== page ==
TaDa, square table, plenty of room for chairs without having to  sit on the legs or  around corners. But hell, what to cover it with? We’ve always had oblong tables  which means a cupboard of oblong tablecloths. I pulled out a white damask cloth that I discovered when  clearing cupboards last year. I think it may have been one of Mum’s that was discarded as being too big, or tossed for the couple of  rust marks. It was probably put aside because Mum was going to cut it down to size and make serviettes or teatowels from it. The more likely reason I discovered, is that it was put out because it’s a bitch to iron.  So the teal blue silk runner has been discarded, the white cloth ironed and fitted,  the office chairs dragged into  service (must get some more dining chairs if I’m  going to  entertain), the pasta bake and quiche are in the oven,  the bench is covered with wet candles and newly washed glasses. I decide to throw some glass beads into the bottom of the candles and discovered that when I add water the glass colours up to match the walls. Yay, the mixing of food colours to try and get the right blue can wait till another day.

I was still  buttering bread when people arrived and  someone else sliced the tomatoes (fresh out of the garden), and the meat, and someone watched the bread under the grill. But hey, when people are invited for free leftovers they have to expect to work for it *grin* It was a great evening, and the square table worked so much better than long one. So, dinner party – 10 minutes work, centrepiece, 6 hours+. I’m not the only one who does this am I?

What do you think, can the room cope with a square table?

Tour Time: The Living Room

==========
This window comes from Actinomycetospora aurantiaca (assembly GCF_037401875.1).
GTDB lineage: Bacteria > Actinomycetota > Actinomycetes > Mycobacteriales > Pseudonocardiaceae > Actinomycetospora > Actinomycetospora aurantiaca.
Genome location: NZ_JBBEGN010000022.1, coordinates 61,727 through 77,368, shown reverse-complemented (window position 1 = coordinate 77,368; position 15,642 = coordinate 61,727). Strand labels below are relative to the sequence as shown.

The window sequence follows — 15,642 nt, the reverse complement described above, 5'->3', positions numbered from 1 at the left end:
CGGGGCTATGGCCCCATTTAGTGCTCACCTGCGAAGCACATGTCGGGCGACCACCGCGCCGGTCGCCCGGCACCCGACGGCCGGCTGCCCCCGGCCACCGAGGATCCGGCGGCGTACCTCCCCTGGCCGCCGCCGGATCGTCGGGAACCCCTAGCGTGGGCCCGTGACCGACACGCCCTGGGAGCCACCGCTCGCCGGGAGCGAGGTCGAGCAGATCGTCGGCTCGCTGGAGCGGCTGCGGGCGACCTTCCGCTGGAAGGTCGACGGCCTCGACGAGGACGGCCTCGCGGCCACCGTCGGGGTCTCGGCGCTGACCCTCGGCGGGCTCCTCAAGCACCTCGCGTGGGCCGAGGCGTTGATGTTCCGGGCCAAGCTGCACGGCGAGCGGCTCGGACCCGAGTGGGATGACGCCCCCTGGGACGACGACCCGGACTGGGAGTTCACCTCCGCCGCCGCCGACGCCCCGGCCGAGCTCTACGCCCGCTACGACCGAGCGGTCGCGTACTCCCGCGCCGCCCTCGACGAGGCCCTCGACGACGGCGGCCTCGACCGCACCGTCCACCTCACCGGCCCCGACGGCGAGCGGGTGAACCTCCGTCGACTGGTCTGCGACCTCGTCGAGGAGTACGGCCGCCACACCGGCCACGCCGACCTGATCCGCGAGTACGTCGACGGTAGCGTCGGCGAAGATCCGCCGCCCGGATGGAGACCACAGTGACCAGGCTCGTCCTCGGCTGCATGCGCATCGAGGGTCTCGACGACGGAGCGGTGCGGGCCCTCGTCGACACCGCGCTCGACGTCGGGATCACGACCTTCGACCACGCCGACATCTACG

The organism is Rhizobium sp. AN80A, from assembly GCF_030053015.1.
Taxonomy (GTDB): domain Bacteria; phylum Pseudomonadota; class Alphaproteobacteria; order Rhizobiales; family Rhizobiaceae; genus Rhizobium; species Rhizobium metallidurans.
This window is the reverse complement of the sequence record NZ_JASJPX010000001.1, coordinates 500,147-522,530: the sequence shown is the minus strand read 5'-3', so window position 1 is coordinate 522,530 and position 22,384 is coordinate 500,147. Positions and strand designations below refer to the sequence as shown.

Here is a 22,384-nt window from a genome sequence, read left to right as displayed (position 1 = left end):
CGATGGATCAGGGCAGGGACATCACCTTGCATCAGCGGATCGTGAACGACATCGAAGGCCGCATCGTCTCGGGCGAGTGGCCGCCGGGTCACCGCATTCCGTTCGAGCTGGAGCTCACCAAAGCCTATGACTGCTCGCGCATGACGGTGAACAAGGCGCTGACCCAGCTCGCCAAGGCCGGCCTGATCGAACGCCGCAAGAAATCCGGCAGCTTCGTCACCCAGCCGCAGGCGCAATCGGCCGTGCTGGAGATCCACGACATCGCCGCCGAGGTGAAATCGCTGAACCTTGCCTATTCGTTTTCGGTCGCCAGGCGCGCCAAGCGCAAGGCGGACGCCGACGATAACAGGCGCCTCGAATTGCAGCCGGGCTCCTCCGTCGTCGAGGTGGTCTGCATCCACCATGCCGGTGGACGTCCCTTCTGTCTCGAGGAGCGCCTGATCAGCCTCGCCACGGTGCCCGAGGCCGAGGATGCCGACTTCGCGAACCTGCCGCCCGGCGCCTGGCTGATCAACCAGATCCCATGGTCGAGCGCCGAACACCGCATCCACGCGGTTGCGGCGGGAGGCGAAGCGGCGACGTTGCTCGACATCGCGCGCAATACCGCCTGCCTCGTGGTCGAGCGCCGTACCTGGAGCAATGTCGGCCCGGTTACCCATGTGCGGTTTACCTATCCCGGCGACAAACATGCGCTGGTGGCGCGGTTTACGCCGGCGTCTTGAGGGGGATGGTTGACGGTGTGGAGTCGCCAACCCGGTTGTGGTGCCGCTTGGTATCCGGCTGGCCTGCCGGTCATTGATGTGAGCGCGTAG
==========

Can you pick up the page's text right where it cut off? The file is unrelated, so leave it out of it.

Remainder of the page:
The official description of this house is 4 bedrooms, 3 living areas. When we moved in, from a much smaller house the number of ‘lounge rooms’ was confusing. No one knew where to  find anything 🙂 So they became the ‘sunroom’ (off the 3 children’s bedrooms, the lounge room (previously featured in the new study/salon/craft room) and the living room where we essentially did live.  Open  plan from the kitchen this room takes up one side of the house. I often say “I’ve bought a house with  no walls,” and this room is a perfect example. L-shaped it has the kitchen bench at one end, double doors and a door to  the hall on one wall, a small piece of wall on the opposite side and an L with 3 sides of windows.

I’ve just spent a couple of weeks with  it covered with  drop cloths and plaster dust.  It’s strange, but it was hard to  find pics to  show what it used to  look like because  I moved stuff around after Mum died, and I have  strong memories of  previous arrangements, but not necessarily  photos of them. One constant – the TV has always been in the corner, so it was visible from the kitchen as well as all of the room.

(Click the image for a larger view)

My father liked television, it was always on in the evenings. After he died I don’t know if it was habit or company or what but Mum always turned the tv on before the news. So it’s interesting that I haven’t actually watched tv in this house in nearly 18 months, and in fact none of the TVs are currently even plugged in, let alone tuned in. (But don’t get between me and my computer or I’ll hurt you ;))

The kitchen end of the living room has changed from  seating to  dining and back again over the years.

I bought the stools from a market just after Mum went, they were a horrid 80’s ‘teak’ orange so I stained them walnut.

The organ only moved into the room when the carpets came up in the lounge.

The L – full of sun all year round.